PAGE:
So, what is Card World ?
And who are the Cartophilic Society of Great Britain ?
Put simply, ‘Card World’ is the official website and journal of the Cartophilic Society of Great Britain. Cartophily is a 20th Century word derived from the French “Carte” (meaning cards) and the Greek “Philos” (meaning love). So those who love cards are called Cartophilists (though, amusingly, the term ‘Cartophilistines’ appears in a Pathe News Documentary filmed in 1937)
It is impossible here to pay tribute to all of those who have devoted their minds and their time to researching and to archiving cards, and have advanced the hobby to its current stage. And remember for most of that time there were no computers or internet to aid in this process!
When Colonel Charles Lane Bagnall laid the foundation stone of Cartophily in the 1920’s, he did so on unturned soil. Though the earliest cigarette card ever recorded had been issued in the 1870s, no records or information about that or subsequent cards had been ever laid down in a form to help collectors. Indeed, even requests to the issuers was met with surprise, for cards were ephemeral, purely intended to sell more product by encouraging the basic human instinct to form collections, and then once that set had paled, to be discarded, destroyed, and replaced with something new. They were not things to remember, or record for posterity. Yet cards had been issued freely across the globe, with tobacco products, foodstuffs, and as advertising for all manner of shops and suppliers. As for their origins, nothing could be less glamorous. When you sold a commodity in a paper packet, it ran the risk of getting damaged. But not if you added a piece of cardboard between the product and the paper. Then someone had an idea – if they printed a picture on one side of the cardboard and their trademark on the other, it would be advertising. This developed into producing different picture cards every so often, then to numbering each card, and finally to adding the words “A SERIES OF…” plus a number, so you knew there were other cards, still out there, yet to find.
Colonel Bagnall (shown left) had been born in 1884. He was a forgemaster and engineer by trade, he was also a Philatelist, involved with organising large stamp exhibitions and events, and for his personal collections specialising in stamps of The Ukraine and of Papua, for which he received international Philatelic awards.
In 1927 he leapt into the dark and founded the London Cigarette Card Company, in a house in Wellesley Road, Chiswick, a company purely for dealing in cigarette cards. Their first “catalogue of prices” was issued in 1929 and, in 1933, they started a regular card collecting magazine called ‘Card Collectors News’. This is still issued today, though the Company is now based in rural Somerset.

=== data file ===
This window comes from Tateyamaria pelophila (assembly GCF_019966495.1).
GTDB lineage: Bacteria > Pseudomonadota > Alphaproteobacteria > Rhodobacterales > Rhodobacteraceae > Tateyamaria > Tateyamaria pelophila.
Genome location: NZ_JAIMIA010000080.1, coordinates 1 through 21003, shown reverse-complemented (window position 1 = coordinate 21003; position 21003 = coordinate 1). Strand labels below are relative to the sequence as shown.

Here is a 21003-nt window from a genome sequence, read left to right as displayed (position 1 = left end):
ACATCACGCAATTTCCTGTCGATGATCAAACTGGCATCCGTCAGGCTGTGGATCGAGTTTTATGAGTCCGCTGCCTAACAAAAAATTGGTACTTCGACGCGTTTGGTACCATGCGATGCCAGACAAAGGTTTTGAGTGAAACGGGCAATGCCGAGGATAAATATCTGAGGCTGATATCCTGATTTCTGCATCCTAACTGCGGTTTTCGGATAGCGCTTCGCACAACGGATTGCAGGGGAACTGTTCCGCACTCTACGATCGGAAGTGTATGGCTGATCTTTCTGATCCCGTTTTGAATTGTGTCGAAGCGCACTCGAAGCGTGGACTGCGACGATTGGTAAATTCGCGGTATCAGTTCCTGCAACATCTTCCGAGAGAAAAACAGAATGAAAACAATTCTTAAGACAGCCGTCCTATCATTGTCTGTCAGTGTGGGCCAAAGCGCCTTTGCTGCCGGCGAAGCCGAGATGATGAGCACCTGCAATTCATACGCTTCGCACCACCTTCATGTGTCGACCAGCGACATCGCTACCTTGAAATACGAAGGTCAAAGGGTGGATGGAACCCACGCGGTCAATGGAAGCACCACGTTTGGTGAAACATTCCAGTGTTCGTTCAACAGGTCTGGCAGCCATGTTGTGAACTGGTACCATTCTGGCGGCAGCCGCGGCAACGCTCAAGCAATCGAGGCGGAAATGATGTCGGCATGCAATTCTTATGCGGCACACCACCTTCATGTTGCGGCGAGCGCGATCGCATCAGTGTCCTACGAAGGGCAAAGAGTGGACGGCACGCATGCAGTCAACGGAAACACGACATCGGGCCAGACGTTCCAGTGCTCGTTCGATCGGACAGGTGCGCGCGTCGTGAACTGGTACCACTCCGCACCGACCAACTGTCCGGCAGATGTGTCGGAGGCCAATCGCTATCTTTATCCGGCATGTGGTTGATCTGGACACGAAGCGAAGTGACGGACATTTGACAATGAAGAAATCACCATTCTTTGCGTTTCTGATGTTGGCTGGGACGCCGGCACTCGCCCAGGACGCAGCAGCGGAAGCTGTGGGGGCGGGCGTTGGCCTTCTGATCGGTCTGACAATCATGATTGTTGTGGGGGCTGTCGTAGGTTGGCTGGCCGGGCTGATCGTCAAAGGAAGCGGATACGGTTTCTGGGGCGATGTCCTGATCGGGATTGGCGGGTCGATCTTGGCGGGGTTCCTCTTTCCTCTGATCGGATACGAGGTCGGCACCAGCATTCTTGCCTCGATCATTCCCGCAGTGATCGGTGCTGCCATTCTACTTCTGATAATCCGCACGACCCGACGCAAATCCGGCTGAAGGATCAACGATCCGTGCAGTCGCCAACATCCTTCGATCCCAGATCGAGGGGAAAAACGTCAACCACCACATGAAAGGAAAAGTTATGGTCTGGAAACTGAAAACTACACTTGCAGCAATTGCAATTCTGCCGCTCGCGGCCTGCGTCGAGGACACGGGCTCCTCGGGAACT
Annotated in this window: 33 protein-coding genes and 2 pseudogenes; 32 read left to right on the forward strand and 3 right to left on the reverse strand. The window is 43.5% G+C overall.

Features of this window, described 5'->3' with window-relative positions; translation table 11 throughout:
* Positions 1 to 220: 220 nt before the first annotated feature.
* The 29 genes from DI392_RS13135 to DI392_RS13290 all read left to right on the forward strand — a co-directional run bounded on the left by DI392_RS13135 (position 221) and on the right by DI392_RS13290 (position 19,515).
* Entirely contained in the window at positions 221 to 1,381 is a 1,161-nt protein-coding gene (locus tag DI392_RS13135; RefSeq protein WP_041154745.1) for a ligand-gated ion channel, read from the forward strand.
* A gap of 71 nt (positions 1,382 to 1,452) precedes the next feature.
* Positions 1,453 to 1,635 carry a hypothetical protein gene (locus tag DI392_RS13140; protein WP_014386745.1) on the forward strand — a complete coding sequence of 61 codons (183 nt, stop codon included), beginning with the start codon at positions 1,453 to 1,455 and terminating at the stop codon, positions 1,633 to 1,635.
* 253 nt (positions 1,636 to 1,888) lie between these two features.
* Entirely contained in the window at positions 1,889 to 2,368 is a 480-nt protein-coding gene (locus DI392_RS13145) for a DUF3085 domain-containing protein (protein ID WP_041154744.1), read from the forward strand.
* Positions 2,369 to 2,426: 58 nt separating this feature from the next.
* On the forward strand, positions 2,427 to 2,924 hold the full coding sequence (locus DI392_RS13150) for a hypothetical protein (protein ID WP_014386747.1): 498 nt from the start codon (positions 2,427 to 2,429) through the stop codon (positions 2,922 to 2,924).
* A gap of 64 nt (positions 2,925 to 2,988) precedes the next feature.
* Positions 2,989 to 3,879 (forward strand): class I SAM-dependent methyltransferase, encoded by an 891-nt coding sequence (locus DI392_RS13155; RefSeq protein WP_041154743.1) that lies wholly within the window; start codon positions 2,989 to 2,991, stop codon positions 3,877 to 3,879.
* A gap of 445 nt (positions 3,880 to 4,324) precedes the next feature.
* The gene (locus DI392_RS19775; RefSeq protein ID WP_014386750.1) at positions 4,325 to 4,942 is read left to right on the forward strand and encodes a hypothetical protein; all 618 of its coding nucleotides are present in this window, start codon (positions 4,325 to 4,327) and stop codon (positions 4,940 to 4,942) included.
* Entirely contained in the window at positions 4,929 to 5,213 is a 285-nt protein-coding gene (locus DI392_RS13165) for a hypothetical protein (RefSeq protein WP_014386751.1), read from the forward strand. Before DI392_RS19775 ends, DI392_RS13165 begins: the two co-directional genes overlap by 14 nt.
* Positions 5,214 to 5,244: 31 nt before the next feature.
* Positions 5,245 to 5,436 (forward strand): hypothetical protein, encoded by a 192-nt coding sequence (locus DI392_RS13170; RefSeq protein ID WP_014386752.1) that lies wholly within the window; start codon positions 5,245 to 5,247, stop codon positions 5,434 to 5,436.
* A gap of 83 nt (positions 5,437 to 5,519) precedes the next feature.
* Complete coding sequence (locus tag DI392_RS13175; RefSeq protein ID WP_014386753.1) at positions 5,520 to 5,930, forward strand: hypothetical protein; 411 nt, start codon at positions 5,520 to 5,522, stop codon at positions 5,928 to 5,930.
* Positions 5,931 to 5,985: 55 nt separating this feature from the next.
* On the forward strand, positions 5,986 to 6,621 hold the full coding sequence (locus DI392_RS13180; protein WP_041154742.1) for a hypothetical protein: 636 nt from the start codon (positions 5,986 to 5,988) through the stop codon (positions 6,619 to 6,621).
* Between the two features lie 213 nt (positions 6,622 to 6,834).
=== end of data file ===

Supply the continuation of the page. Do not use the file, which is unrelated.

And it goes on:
Colonel Bagnall died in 1937, the same year he had been involved in a Pathe News documentary. This fascinating film, beginning with cards being tipped from a box onto a table, can still be viewed at:
His daughter Dorothy Bagnall, (shown above with her father) shared his love of cards, and followed her father into the Company. Her excellent book on “Collecting Cigarette Cards” is also her joyful auto-biography; published in 1965 by Arco Publications, this is, we are glad to say, widely available at many libraries (including our Society one, where its reference number is C460). Every collector ought to read it.
In 1935, the first “card club”, The Cameric Cigarette Card Club, was conceived in London by Arthur Eric Cherry (shown left).
This club successfully attracted the many formerly isolated collectors scattered across the country and turned them into a unique fellowship. From November 1940, it even produced and circulated a regular printed magazine called “Cameric Notes & News”, a whole run of which are available in our library, They prophesy of how the hobby would develop once the war was over, but sadly Mr. Cherry was not to see this. He died young, as a Prisoner of War in Singapore.
Three years later, Franz Vernon Blows would become the President of the Cameric Club and write this splendid article:
The Cartophilic Society had been formed in 1938. By 1940 it was already producing printed reference books on cards, starting with “Un-numbered Series : Cartophilic Handbook Number 1”.
From ‘the collection’ this time come Lots 14 – 56. Again, some quite scarce and some quite costly items. Among all these cards, only one do I describe as ‘Fair’, which illustrates the general condition from this collection. Two examples of
I am writing these jottings on the Sunday after the day/night test against the West Indies. I have to say that I am not a fan of day/night matches, but if it helps Test cricket to thrive then I think it must be considered. However, my greater problem
Sainsbury’s ‘Lego Create the World’ (140) When you purchase your shopping for every £10 you spend you will get a pack of four cards. Also available are packs you can purchase for 50p. The album which can be purchased for £2 gives ideas for